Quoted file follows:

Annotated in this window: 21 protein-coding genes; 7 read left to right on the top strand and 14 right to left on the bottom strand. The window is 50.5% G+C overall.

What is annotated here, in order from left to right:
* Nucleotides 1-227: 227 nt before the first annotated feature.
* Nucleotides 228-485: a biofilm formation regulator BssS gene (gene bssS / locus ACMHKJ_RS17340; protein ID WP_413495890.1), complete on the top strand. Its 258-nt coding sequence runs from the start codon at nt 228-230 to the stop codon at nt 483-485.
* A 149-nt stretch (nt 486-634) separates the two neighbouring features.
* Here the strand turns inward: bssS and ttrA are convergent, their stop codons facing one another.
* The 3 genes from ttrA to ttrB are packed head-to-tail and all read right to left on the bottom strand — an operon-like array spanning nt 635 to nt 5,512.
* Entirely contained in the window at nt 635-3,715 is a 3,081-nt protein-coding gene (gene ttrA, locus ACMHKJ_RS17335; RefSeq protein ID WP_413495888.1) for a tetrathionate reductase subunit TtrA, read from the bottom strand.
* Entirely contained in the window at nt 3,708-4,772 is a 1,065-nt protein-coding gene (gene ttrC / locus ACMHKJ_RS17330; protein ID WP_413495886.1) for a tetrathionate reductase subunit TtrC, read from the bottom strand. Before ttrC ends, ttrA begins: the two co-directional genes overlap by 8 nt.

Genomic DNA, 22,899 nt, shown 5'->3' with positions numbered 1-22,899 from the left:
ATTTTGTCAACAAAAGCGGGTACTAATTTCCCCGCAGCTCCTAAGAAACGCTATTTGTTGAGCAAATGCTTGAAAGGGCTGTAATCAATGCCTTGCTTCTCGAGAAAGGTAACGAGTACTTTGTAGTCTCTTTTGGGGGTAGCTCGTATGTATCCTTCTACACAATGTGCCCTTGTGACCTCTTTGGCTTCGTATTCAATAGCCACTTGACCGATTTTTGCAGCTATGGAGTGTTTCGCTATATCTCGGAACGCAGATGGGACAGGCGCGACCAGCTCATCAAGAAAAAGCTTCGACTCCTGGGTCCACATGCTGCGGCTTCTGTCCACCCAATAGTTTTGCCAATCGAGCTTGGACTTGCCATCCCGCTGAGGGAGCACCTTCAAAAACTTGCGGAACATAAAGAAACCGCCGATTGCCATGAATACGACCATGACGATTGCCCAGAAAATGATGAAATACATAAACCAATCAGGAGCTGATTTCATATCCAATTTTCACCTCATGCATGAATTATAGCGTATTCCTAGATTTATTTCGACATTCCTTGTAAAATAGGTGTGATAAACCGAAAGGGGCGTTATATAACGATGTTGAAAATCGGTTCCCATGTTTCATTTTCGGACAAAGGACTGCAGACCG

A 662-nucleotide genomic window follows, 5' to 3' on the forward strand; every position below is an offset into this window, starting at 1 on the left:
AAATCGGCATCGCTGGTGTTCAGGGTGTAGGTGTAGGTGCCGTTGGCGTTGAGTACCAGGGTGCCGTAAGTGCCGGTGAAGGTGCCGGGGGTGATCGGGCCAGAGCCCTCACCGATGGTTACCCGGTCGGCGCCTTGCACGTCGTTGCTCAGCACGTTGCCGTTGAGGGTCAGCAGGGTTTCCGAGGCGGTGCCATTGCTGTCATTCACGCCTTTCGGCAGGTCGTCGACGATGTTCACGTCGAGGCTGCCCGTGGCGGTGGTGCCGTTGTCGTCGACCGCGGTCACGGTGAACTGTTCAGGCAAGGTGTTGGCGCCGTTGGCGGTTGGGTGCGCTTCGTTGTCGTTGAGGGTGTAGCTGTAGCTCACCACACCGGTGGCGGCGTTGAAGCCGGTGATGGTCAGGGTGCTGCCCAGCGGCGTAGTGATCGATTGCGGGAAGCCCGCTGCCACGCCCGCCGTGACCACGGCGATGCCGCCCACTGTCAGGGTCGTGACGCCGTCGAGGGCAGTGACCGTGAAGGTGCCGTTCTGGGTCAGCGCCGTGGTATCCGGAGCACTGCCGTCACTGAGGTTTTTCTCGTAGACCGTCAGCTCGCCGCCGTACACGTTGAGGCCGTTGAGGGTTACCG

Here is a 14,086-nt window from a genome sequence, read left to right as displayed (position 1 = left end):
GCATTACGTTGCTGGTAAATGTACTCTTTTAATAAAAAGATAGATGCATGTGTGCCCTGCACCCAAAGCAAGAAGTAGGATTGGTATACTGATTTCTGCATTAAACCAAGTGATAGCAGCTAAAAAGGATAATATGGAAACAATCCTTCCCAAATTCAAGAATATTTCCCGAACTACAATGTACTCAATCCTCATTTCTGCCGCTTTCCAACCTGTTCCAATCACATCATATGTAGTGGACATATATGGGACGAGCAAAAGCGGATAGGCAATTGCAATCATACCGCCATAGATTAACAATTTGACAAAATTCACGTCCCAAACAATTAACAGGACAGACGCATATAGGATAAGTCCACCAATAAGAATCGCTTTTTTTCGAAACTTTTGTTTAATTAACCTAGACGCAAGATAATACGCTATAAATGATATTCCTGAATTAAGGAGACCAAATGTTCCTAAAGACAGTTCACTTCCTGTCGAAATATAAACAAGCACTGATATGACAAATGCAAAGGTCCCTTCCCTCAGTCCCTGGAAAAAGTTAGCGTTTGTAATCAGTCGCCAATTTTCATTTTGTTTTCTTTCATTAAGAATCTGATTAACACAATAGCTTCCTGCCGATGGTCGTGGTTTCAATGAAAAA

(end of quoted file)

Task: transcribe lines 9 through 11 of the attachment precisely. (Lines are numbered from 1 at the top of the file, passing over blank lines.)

* Entirely contained in the window at nt 3,708-4,772 is a 1,065-nt protein-coding gene (gene ttrC / locus ACMHKJ_RS17330; protein ID WP_413495886.1) for a tetrathionate reductase subunit TtrC, read from the bottom strand. Before ttrC ends, ttrA begins: the two co-directional genes overlap by 8 nt.

Genomic DNA, 22,899 nt, shown 5'->3' with positions numbered 1-22,899 from the left:
ATTTTGTCAACAAAAGCGGGTACTAATTTCCCCGCAGCTCCTAAGAAACGCTATTTGTTGAGCAAATGCTTGAAAGGGCTGTAATCAATGCCTTGCTTCTCGAGAAAGGTAACGAGTACTTTGTAGTCTCTTTTGGGGGTAGCTCGTATGTATCCTTCTACACAATGTGCCCTTGTGACCTCTTTGGCTTCGTATTCAATAGCCACTTGACCGATTTTTGCAGCTATGGAGTGTTTCGCTATATCTCGGAACGCAGATGGGACAGGCGCGACCAGCTCATCAAGAAAAAGCTTCGACTCCTGGGTCCACATGCTGCGGCTTCTGTCCACCCAATAGTTTTGCCAATCGAGCTTGGACTTGCCATCCCGCTGAGGGAGCACCTTCAAAAACTTGCGGAACATAAAGAAACCGCCGATTGCCATGAATACGACCATGACGATTGCCCAGAAAATGATGAAATACATAAACCAATCAGGAGCTGATTTCATATCCAATTTTCACCTCATGCATGAATTATAGCGTATTCCTAGATTTATTTCGACATTCCTTGTAAAATAGGTGTGATAAACCGAAAGGGGCGTTATATAACGATGTTGAAAATCGGTTCCCATGTTTCATTTTCGGACAAAGGACTGCAGACCG